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As soon as elections are announced – anywhere in the world – the media immediately starts running polls. Where does this one stand? What if this guy drops out? How will it affect those who remain?

Dozens of questions are thrown at the population, and the media reports on its polls as if they were given at Sinai. I must admit that although I have been involved in politics for over 20 years now, I am still amazed at how seriously people take these polls.


Yes, polls are important, but not when conducted over two or three days as 90 percent of them are. A reliable poll should be conducted over no less than 30 days. It should include at least six focus groups and be equally divided into men’s groups and women’s groups. A questionnaire with at least 40 (yes, 40) well-planned questions should be given to 1,000 people from diverse backgrounds. Furthermore, people should be reached via landline telephones, cellphones, the Internet, e-mail, and WhatsApp.

When a poll following these rules has been taken, read it because its results will closely mirror the final outcome of the elections. Unfortunately, though, most media polls are nothing like the one I described above. They do not have focus groups, contain just 6-10 questions, use landline and cellphones only, and only question a random sample of 400-500.


1) This past August, Andrew Gillum ran in the Democratic primary for governor of Florida. Polls had him in fourth place at 12 percent. The result? Andrew Gillum won the primary with 34 percent of the vote.

2) In October, there was an election for president in Brazil. The frontrunner was a guy named Luiz Inacio Lula da Silva who had already been president twice. All polls showed him winning. Trailing close behind was a woman named Marina Silva. In third place – at just 15 percent – was Jair Bolsonaro. Guess who won and is now president of Brazil? Jair Bolsonaro.

3) Back to the USA: I don’t think I have to remind you what happened in November 2016. Every poll had Hillary Clinton as the winner. All the “experts” predicted it, and the polls backed them up. According to the polls, it wasn’t even going to be close.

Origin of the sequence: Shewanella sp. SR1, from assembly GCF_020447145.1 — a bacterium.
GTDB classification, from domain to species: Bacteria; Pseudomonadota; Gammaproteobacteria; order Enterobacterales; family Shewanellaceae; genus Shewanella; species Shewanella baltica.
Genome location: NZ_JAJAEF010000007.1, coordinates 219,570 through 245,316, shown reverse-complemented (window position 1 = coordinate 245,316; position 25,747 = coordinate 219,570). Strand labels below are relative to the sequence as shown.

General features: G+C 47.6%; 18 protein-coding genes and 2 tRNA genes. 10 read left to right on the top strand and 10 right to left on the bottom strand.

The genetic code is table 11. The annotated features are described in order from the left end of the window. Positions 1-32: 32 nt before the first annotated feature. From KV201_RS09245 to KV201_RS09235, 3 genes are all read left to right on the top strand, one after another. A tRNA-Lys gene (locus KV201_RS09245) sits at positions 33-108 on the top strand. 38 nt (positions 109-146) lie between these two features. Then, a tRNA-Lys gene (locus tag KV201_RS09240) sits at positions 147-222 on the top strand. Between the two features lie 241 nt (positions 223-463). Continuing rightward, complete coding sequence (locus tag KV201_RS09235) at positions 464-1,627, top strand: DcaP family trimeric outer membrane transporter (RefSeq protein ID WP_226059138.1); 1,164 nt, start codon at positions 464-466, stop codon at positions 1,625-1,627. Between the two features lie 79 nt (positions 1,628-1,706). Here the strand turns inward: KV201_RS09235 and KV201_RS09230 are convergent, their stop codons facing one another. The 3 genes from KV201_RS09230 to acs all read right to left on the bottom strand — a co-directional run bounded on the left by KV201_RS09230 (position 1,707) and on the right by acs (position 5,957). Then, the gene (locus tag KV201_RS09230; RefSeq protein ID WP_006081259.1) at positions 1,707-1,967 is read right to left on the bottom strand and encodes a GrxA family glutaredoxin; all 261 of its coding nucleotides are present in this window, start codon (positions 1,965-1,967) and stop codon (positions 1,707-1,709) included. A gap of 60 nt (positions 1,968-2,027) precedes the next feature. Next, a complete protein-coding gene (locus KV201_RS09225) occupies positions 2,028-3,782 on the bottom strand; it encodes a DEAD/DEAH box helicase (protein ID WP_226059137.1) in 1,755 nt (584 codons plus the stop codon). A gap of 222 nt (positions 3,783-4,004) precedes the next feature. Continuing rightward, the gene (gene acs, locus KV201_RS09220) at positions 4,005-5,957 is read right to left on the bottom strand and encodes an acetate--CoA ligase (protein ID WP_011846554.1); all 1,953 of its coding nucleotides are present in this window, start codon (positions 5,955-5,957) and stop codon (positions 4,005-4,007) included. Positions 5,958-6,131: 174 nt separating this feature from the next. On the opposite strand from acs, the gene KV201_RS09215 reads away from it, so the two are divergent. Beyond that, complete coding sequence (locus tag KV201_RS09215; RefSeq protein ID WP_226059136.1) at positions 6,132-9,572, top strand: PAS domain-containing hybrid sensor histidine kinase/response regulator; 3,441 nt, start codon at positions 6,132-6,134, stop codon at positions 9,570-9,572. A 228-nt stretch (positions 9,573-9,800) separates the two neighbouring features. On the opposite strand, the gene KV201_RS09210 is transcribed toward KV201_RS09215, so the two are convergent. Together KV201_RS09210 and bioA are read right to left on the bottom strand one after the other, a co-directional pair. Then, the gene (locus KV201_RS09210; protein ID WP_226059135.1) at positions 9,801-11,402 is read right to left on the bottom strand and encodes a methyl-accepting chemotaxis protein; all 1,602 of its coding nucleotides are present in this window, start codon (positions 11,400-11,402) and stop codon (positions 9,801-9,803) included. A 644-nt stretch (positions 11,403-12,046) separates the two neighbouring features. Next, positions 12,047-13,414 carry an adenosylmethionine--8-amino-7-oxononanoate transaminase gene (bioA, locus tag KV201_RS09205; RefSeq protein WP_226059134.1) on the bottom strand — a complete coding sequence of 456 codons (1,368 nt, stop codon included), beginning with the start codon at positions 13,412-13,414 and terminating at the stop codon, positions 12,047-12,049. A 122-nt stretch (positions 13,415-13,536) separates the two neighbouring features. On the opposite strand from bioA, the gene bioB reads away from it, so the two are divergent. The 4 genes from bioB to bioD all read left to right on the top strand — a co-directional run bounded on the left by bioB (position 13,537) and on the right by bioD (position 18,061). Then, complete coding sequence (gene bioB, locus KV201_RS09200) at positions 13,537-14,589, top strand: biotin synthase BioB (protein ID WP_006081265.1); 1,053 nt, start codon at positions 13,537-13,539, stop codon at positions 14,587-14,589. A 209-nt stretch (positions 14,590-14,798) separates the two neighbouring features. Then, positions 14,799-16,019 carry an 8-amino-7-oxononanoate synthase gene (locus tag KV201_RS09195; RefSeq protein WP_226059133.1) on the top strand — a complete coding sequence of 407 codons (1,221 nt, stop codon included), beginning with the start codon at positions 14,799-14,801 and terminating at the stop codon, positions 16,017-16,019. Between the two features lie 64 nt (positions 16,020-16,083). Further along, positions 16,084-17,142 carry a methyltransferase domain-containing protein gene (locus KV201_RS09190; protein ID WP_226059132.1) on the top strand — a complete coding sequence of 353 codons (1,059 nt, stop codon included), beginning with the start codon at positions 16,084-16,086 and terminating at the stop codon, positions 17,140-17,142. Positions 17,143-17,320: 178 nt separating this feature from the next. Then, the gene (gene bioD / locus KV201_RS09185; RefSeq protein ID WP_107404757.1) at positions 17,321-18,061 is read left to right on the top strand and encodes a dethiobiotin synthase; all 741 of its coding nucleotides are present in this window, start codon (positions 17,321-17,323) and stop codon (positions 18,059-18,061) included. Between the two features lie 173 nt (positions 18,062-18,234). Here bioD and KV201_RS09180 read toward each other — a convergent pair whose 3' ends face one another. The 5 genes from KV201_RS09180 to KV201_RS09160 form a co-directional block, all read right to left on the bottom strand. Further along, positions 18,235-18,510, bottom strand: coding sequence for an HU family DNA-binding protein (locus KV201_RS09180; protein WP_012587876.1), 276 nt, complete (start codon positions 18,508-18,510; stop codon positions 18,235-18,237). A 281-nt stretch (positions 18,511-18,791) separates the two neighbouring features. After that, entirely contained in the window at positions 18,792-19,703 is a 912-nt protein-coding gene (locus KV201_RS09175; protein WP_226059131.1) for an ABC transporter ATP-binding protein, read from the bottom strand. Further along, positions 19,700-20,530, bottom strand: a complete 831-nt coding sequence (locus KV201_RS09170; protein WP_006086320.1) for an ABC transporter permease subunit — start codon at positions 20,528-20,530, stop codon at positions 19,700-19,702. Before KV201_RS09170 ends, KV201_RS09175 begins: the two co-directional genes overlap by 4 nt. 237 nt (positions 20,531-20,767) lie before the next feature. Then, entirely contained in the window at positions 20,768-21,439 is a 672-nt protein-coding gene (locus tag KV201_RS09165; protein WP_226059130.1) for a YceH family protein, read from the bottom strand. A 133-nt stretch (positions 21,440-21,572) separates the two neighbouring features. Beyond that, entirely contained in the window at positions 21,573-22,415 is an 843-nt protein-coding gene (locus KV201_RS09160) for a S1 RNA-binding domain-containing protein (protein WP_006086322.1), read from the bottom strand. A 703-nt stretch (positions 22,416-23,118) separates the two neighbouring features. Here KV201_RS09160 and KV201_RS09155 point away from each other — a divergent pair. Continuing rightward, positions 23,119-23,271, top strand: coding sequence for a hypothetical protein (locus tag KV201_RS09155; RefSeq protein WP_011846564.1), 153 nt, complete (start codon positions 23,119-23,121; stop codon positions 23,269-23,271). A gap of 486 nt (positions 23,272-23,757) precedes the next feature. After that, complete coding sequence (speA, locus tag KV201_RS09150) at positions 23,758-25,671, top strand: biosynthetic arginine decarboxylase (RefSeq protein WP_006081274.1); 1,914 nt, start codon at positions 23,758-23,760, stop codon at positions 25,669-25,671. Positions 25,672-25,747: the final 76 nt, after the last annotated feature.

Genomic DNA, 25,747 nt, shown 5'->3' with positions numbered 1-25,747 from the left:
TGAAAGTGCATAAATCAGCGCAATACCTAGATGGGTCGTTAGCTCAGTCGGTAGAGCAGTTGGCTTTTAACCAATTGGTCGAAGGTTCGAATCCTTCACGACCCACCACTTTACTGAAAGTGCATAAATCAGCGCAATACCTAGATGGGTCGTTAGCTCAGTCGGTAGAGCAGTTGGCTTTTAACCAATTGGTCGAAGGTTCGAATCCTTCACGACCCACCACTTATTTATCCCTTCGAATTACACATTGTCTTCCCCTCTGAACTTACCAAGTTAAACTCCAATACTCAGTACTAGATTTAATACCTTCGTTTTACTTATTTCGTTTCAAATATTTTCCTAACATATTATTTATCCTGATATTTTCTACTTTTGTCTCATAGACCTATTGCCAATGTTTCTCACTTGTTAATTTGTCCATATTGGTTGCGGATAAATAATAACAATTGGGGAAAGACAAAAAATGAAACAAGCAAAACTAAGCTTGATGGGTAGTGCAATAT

4) Finally, let’s travel back in time to May 31, 1996, in Israel. It was the first – and only time –Israelis voted directly for a prime minister. All polls – yes, every single one – showed Shimon Peres winning. Mina Tzemach, considered to be Israel’s leading political pollster (who is still being used today by all media outlets) printed her final poll on Election Day: a seven-point victory for Peres. Yet, as we know, Peres lost and Bibi won.

I could easily give other examples, but this is an article, not a thesis. The point is clear: Most polls are highly unreliable and not worth the paper they are printed on. The only polls that should be taken seriously are ones that are conducted in a scientific manner. With that in mind, please keep reading because you’re about to be pleasantly surprised.

Timor Group is an international political consulting firm. It has managed dozens of winning presidential, parliamentary, and municipal campaigns on four continents and has an amazing, proven record of success. In December, Timor Group was hired to conduct a scientific, in-depth analysis of Zehut. Two weeks ago, Timor presented a 60-page report of its findings. Its conclusion? Fifteen percent of the Israeli public is ready to vote for Zehut on one condition; it must be convinced Zehut will pass the “minimum threshold” (which is four seats, approximately 140,000 votes).

I must explain that 15 percent translates to about 630,000 votes (18 Knesset seats), so really there’s nothing for Israelis to worry about. The problem is that according to Timor Group, Zehut – right now – is polling at just two seats because the public is deeply worried about it reaching the “minimum threshold.” In other words, 630,000 Zehut voters are worried that Zehut won’t get 140,000 votes! Yes, you read that right. 630,000 people want to vote for Zehut but need to know that 140,000 will actually do so!

The political consultants at Timor stated that – in all their years of experience – they never saw anything like it. Normally, a party polling at two may have a potential of five. If it is polling at eight, it may have the potential to hit 11. That’s normal. But to poll at two with a potential for 18??

Is a political revolution about to hit Israel? It certainly is possible! Elections are less than two months away, so stay tuned.


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Shmuel Sackett is the founder and director of the Am Yisrael Chai Foundation.